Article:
Even if your online selling does not amount to trading (so falls under the second point above), you may be subject to capital gains tax. Most sales of personal items will be exempt from capital gains tax, but some items (such as antiques, jewellery and paintings) could result in a charge if they are sold for more than £6,000. There is a basic guide to capital gains tax on our website.

Renting out things you own

We also publish guidance which covers the following (sometimes called the sharing economy):

  • Renting out a room in your home: if you take in a lodger, the income you make may be covered by the rent-a-room exemption.
  • Renting out your parking space or other land or property: you may be able to use the property allowance and not pay tax or report anything at all to HMRC.
  • Renting out other things that you own, such as power tools or garden equipment: the trading allowance can cover miscellaneous income received from renting out personal equipment.

Making money online

There are many ways to make money online in this growing sector. Examples include:

  • Answering surveys or testing products for research companies. You can earn cash, vouchers and rewards for giving honest feedback.
  • Watching videos or playing games – some businesses pay people to watch adverts and videos hoping they will go viral or that the viewer will engage with other content.
  • Other ‘click’ work – you can get paid on a weekly or monthly basis for doing other types of online work in your spare time.

This type of activity is unlikely to amount to ‘trading’ and so wouldn’t be classed as self-employment income. However, it may be taxable miscellaneous income. As the amounts you can make tend to be quite small, the income may be covered by the trading allowance. There is information on our Trading Allowance page, which also includes examples of the position if you have more than one source of trading, casual or miscellaneous income.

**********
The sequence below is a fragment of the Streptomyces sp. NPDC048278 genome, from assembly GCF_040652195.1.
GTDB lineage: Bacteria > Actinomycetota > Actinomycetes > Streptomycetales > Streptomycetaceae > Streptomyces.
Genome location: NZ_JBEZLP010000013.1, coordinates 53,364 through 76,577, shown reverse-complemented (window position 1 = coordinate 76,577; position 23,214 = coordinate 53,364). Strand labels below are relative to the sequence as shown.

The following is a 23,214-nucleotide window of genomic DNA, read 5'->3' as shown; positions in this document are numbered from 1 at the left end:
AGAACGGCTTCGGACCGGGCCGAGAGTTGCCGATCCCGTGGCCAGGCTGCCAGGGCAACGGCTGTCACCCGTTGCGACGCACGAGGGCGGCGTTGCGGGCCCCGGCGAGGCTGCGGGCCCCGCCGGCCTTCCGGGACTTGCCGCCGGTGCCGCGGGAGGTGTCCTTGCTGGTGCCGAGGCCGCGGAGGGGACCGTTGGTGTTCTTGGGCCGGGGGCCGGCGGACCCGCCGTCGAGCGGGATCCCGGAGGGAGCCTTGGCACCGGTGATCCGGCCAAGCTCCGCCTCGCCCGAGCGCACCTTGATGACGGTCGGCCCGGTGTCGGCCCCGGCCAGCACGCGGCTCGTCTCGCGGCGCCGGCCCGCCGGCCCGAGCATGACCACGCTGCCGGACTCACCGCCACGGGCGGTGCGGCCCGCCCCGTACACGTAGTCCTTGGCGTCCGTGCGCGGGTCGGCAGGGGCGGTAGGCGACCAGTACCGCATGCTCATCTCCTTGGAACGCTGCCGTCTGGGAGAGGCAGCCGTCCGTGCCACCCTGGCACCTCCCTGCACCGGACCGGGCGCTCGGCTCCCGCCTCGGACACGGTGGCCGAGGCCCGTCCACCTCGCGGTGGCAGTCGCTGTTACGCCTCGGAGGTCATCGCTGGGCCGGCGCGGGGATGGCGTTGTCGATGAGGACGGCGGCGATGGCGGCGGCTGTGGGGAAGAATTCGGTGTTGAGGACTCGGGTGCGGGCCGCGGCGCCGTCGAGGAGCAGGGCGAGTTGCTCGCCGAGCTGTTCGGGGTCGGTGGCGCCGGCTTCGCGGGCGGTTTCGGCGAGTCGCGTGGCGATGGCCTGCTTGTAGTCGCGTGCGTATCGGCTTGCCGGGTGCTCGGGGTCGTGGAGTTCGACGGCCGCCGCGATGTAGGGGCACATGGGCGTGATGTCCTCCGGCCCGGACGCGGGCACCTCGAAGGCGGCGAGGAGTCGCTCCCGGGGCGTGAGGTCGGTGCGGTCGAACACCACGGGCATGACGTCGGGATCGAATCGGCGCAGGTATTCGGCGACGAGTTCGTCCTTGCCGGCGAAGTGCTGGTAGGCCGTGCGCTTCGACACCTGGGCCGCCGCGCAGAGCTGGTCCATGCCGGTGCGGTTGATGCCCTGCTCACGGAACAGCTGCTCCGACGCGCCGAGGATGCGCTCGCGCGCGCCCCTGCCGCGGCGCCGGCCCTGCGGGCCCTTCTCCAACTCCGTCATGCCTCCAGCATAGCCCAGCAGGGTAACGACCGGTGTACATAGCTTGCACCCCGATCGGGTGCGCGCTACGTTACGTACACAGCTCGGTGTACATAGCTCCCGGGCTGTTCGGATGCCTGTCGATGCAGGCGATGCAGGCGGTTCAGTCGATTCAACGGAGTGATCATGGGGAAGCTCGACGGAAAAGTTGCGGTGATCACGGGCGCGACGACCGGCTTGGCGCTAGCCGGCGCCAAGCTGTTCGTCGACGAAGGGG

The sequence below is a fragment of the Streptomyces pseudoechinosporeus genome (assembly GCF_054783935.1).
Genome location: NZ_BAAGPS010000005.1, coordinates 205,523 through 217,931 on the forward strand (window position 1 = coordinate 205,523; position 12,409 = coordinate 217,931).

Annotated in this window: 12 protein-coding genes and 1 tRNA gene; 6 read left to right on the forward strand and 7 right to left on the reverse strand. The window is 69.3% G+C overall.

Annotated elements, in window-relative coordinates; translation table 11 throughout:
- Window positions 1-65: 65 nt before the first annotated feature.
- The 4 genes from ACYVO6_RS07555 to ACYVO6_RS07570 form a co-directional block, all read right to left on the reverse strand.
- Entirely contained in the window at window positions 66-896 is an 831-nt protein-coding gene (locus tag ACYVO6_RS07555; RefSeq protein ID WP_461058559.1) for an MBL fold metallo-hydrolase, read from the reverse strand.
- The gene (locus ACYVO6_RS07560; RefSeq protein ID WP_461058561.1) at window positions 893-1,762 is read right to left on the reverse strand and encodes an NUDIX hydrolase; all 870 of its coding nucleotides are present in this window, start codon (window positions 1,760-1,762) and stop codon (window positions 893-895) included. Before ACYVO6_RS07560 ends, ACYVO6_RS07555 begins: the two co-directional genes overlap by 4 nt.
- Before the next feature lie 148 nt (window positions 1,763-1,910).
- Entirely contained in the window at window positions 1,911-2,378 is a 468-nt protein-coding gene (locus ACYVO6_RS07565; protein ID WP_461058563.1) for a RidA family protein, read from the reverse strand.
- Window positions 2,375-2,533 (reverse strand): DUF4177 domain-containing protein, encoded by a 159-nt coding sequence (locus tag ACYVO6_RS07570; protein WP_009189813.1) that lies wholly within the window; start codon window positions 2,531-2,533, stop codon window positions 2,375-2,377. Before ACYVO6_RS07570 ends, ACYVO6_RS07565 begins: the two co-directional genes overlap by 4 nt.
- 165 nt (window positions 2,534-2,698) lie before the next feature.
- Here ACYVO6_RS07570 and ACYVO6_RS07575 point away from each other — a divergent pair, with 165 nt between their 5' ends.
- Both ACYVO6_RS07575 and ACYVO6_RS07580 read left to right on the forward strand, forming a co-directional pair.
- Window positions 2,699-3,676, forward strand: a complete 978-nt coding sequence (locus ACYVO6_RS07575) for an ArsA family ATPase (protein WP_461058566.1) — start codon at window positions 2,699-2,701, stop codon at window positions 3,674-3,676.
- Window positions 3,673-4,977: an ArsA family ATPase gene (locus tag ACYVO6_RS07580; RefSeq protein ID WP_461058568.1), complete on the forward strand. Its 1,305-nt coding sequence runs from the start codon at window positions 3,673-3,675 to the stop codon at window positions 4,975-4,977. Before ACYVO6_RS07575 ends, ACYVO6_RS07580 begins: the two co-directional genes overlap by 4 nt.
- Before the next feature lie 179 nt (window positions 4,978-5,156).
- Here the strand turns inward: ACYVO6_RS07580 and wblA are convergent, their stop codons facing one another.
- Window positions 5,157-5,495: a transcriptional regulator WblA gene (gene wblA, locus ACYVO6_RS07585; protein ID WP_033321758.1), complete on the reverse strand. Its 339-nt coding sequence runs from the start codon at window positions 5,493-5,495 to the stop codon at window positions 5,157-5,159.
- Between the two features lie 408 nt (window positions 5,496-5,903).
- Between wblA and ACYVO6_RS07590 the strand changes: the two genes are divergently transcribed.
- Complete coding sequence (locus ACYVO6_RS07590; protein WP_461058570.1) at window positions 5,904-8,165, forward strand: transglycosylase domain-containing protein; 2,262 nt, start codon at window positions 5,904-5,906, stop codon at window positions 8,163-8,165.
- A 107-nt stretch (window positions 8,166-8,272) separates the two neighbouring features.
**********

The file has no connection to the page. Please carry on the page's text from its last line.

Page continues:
Other ways of earning income

This is not an exhaustive list, but other ways of earning money using online platforms include:

  • Cashbacks when online shopping: usually these are seen as a discount on the goods/services purchased rather than an income. So they shouldn’t be taxable unless they meet the criteria to be an annual payment (which can be applicable even if paid more than annually!).
  • Cryptocurrencies – our dedicated page, cryptoassets and tax, covers the tax consequences whether you make or lose money.

Also, you can earn extra cash by taking a second job. Our multiple jobs page tells you everything you need to know from a tax, National Insurance and benefits perspective about taking a second or additional job.


Earning extra money from any of the activities listed on this page might affect any benefits you receive. If you receive any means-tested benefits or benefits that can be affected by earnings, you should contact the relevant government department or your local authority. They will be able to tell you how it affects your benefits.

More information

HMRC have developed a page of guidance for online sellers (which includes those in the gig economy), which has some examples of when someone is trading.